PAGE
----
Today is Clinical Trials Day and UBC is grateful to be able to play a role in proving the safety and efficacy of therapies in clinical trials. We are also grateful for all the fantastic partners and HCPs we work with, and particularly thankful for the contributions that clinical trial participants make to advancing these therapies.
Today is also a strong reminder that it is essential for all stakeholders involved in clinical trial engagement to reflect on our responsibility to ensure clinical research reflects the diversity of all the patients the therapy will benefit. This helps to ensure equity and accuracy, as better representation of clinical trial participants allows us to learn more about the actual safety and efficacy of a potential therapy. Participants in clinical trials should reflect the diversity of the population, with particular attention to those most affected by the disease. Diverse representation includes everything from race, ethnicity, and age, to gender, socioeconomic status, and disease stage. By designing studies that are sensitive to the cultural and social norms of diverse populations, traditionally underrepresented groups can be better engaged in clinical research and better served by the therapies that become approved.
The FDA recently (in April 2022) issued guidance on improving diversity in clinical research, titled “Diversity Plans to Improve Enrollment of Participants from Underrepresented Racial and Ethnic Subgroups in Clinical Trials.” The FDA has advised trial sponsors to submit a “Race and Ethnicity Diversity Plan,” which sets out diverse participant enrollment and retention processes early in clinical development – a key step to making diversity in each clinical trial a reality.
Here are some important considerations when designing your “Plan” in alignment with the recent Guidance:
Understand the Main Barriers
The main barriers to clinical trial participation from underrepresented groups have included:
- Lack of information or lack of clinical trial awareness
- Comfort with the research process
- Access to resources or limitations in traveling to a study site
- Logistical challenges and even technological challenges
It is critically important to include patients, caregivers, care partners, and community leaders in your conversation on how you address these barriers. Prior to your study launching, you should gauge interest, understand the barriers to participation, and see what changes would make the trial more accessible or even improve the trial design.
Cultural competency amongst site staff and sponsor teams designing trials is an ongoing issue that can be addressed from the beginning. Have the study team participate in cultural competency training and teach them how to address questions and concerns that come up about existing health inequities and previous research issues. It is essential to recognize the problems that occurred in research to forge a path towards improved inclusion and trust amongst participants.
Ways to Improve Diversity as part of your “Plan”
- Developing meaningful patient advocacy relationships is critical to improving clinical trial education and awareness. Connect with community groups, places of worship, schools, and community associations around your sites or target communities. Establish partnerships with groups that have already engaged in creating these relationships.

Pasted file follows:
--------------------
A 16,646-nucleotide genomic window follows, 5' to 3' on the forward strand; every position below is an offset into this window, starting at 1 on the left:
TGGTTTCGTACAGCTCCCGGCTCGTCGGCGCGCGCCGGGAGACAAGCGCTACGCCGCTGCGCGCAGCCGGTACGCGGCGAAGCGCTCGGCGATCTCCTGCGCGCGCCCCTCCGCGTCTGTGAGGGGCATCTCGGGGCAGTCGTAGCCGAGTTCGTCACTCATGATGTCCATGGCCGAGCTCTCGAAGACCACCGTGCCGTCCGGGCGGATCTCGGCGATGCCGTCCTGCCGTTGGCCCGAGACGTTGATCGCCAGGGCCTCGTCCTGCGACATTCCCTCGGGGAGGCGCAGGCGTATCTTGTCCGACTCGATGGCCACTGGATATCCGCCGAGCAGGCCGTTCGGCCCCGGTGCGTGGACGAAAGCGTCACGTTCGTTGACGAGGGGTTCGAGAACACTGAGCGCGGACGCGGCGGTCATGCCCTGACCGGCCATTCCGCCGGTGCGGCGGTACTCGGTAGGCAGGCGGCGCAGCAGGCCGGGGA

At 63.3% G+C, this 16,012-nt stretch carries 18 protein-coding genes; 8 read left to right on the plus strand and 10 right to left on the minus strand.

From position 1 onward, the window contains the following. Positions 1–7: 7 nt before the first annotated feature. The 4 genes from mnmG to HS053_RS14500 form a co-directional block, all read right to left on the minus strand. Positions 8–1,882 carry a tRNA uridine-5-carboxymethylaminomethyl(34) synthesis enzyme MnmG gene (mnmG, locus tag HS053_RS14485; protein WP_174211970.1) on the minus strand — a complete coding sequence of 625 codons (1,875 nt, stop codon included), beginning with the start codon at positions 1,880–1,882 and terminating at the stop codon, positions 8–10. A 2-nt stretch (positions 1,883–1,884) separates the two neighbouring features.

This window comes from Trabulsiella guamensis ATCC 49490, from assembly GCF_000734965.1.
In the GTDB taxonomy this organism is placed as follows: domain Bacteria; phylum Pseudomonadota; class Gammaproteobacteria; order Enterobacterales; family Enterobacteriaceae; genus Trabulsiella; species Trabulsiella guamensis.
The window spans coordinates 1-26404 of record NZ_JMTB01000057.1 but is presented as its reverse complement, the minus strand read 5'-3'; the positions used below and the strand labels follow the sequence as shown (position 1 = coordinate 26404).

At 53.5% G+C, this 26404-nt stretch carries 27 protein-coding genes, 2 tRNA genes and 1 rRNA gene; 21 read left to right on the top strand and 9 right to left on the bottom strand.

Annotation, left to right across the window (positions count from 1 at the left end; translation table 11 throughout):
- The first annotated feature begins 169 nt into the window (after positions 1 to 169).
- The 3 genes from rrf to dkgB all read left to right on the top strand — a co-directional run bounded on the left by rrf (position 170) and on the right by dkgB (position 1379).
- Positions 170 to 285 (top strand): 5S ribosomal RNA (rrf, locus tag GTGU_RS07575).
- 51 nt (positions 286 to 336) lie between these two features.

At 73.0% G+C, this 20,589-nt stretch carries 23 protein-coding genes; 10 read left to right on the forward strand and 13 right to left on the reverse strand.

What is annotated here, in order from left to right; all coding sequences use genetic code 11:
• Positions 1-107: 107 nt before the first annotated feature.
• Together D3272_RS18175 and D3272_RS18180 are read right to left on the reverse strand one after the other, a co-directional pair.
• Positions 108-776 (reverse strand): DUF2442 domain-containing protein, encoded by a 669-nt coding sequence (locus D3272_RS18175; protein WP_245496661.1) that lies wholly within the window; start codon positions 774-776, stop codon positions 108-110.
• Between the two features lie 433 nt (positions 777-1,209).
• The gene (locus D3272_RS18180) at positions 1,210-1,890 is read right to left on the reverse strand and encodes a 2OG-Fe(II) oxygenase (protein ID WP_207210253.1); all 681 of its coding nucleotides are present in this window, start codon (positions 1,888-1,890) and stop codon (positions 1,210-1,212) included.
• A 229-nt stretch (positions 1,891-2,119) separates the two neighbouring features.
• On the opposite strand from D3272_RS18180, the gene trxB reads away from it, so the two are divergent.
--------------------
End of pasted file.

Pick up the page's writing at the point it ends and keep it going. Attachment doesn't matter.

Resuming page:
- Enlist advocates to educate, create awareness, and provide feedback on your strategy and plan. This will include patient advocates representing the disease and the diversity of different demographic groups.
- Create study materials and use communication channels that are tailored toward the different communities that they will serve.
- Ensure your clinical trial sites represent diverse areas and allow for the recruitment of diverse patients.
- Work towards a diverse physician and site staff population. Some patients prefer being treated by a physician of their race, ethnicity, or gender. Identify thought-leaders on social media, or engage with groups like the National Medical Association, American Medical Women’s Association, or the National Hispanic Medical Association to meet these goals.
- Make sure all patients have the resources to be able to access and participate in the trial. More and more trials are incorporating decentralized elements to various parts of their protocol. This creates new areas and methods of ensuring diversity that will need to be met.
- Create trackable metrics on your recruitment to understand if diversity goals are being met in real-time. Leverage real-world evidence partners to help you identify unmet needs and gaps, and build dashboards.
We must do better in ensuring an accurate representation of all populations, not just those that have the easiest access to a clinical trial. Clinical trials bring hope to so many, and on this Clinical Trials Day, we need to all ensure that we are working toward the goal of developing better therapeutics for all people. As clinical trials continue to transform, there are new opportunities to reach diverse populations that we may not have reached in the past. A collaborative, multisector approach, strategic partnerships, and engaging with patients, caregivers, care partners, and providers by sharing best practices are opportunities to continue to advance underrepresented racial and ethnic minorities in clinical trials and create proactive plans to address diversity across clinical trials.
To learn more about UBC’s Patient and Physician Services contact us.